Christopher Pyne

Education Minister Christopher Pyne. Photo: Andrew Meares

Education Minister Christopher Pyne has given his strongest sign yet the Abbott government will extend taxpayer funds to for-profit universities in a bid to cultivate a US-style college system in Australia.

In a speech to a London think tank on Monday night, Mr Pyne said a new wave of deregulation was needed to stop Australia's universities falling behind the rest of the world.

The speech follows the release two weeks ago of the Kemp-Norton review, which recommended federal funding for private universities, TAFEs and other non-university higher education providers.

Although Universities Australia initially warned the idea represents a "huge gamble" with potentially "devastating consequences", some of Australia's most influential vice-chancellors support the proposal. They include the University of Melbourne's Glyn Davis, the University of NSW's Fred Hilmer and La Trobe University's John Dewar.

TAFEs and the private education sector have also welcomed the review.

While not announcing the government's official response to the review, Mr Pyne strongly hinted the government would adopt the recommendation in the May budget.

"I can assure you unreservedly that the Coalition government will continue to take steps to set higher education providers free, provide them with more autonomy and challenge them to map out their futures according to their strengths," he said.

"We are at risk of being left behind. We need a renewed ambition and it must be bold … Our answer will be, above all, to set our universities free."

Regulation by the Tertiary Education Quality and Standards Agency would ensure that quality is maintained, he said.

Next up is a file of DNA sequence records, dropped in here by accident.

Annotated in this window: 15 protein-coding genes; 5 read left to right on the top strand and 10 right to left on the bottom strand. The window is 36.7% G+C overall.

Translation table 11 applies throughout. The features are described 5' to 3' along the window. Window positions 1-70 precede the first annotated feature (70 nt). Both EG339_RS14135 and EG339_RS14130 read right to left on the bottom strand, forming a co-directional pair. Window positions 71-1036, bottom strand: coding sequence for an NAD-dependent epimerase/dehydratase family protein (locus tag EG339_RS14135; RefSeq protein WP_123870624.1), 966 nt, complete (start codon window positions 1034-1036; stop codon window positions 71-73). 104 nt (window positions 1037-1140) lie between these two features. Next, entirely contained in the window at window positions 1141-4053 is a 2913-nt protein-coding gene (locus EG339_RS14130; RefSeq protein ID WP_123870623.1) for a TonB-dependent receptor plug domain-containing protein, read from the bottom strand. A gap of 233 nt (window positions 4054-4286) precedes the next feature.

Mr Pyne said he was alarmed only one Australian university, the University of Melbourne, is in the top 50 in the world, according to the latest Times Higher Education World Reputation Rankings. While seven Australian universities went backwards in the rankings last year, Asian universities are storming up the leader board. Eight of the top 10 were US universities. 

"We have much to learn about universities competing for students and focusing on our students," he said. "Not least, we have much to learn about this from our friends in the United States."

Mr Pyne said the US college system offers students more choice, encourages competition and foments a culture of philanthropy.

Mr Pyne did not outline how the government would fund the expansion of Commonwealth-supported places to the private sector. One option would be backing the elite universities' call for a deregulation of university fees so students in high-quality, high-income degrees pay more for their education. Another would be reforming the student loans scheme to recover outstanding debts from students who move overseas or who die, as recommended by the Grattan Institute.

Professor Dewar said: "I don’t think the sector has anything to fear from more competition in the market."

But he said universities – which conduct research as well as teach – should receive more government funding than teaching-only colleges.

"There should be a recognition that universities have costs above and beyond our counterparts in the private sector," he said.